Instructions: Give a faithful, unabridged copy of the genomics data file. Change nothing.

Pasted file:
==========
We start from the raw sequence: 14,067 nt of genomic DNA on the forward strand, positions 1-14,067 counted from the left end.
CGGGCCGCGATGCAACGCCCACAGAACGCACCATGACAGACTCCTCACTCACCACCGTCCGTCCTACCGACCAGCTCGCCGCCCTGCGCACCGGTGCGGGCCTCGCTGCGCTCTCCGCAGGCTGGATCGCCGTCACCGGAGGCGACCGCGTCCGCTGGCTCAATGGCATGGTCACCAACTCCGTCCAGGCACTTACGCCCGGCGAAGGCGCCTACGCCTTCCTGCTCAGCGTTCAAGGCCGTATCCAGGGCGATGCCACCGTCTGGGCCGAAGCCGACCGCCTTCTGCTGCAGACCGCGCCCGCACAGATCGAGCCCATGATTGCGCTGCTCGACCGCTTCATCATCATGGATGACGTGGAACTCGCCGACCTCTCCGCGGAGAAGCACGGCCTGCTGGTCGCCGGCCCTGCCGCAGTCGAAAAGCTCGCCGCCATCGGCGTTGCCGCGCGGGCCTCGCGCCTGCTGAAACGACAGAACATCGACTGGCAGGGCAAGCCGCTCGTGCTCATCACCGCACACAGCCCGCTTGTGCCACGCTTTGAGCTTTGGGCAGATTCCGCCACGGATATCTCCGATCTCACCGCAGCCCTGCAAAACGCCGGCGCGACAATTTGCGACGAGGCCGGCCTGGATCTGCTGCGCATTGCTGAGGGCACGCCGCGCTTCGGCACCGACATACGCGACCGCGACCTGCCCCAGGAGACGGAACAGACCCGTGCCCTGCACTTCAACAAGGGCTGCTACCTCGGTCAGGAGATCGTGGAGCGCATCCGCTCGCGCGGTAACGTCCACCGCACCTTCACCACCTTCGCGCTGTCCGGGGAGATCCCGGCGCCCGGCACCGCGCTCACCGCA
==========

We start from the raw sequence: 14,067 nt of genomic DNA on the forward strand, positions 1-14,067 counted from the left end.
CGGGCCGCGATGCAACGCCCACAGAACGCACCATGACAGACTCCTCACTCACCACCGTCCGTCCTACCGACCAGCTCGCCGCCCTGCGCACCGGTGCGGGCCTCGCTGCGCTCTCCGCAGGCTGGATCGCCGTCACCGGAGGCGACCGCGTCCGCTGGCTCAATGGCATGGTCACCAACTCCGTCCAGGCACTTACGCCCGGCGAAGGCGCCTACGCCTTCCTGCTCAGCGTTCAAGGCCGTATCCAGGGCGATGCCACCGTCTGGGCCGAAGCCGACCGCCTTCTGCTGCAGACCGCGCCCGCACAGATCGAGCCCATGATTGCGCTGCTCGACCGCTTCATCATCATGGATGACGTGGAACTCGCCGACCTCTCCGCGGAGAAGCACGGCCTGCTGGTCGCCGGCCCTGCCGCAGTCGAAAAGCTCGCCGCCATCGGCGTTGCCGCGCGGGCCTCGCGCCTGCTGAAACGACAGAACATCGACTGGCAGGGCAAGCCGCTCGTGCTCATCACCGCACACAGCCCGCTTGTGCCACGCTTTGAGCTTTGGGCAGATTCCGCCACGGATATCTCCGATCTCACCGCAGCCCTGCAAAACGCCGGCGCGACAATTTGCGACGAGGCCGGCCTGGATCTGCTGCGCATTGCTGAGGGCACGCCGCGCTTCGGCACCGACATACGCGACCGCGACCTGCCCCAGGAGACGGAACAGACCCGTGCCCTGCACTTCAACAAGGGCTGCTACCTCGGTCAGGAGATCGTGGAGCGCATCCGCTCGCGCGGTAACGTCCACCGCACCTTCACCACCTTCGCGCTGTCCGGGGAGATCCCGGCGCCCGGCACCGCGCTCACCGCA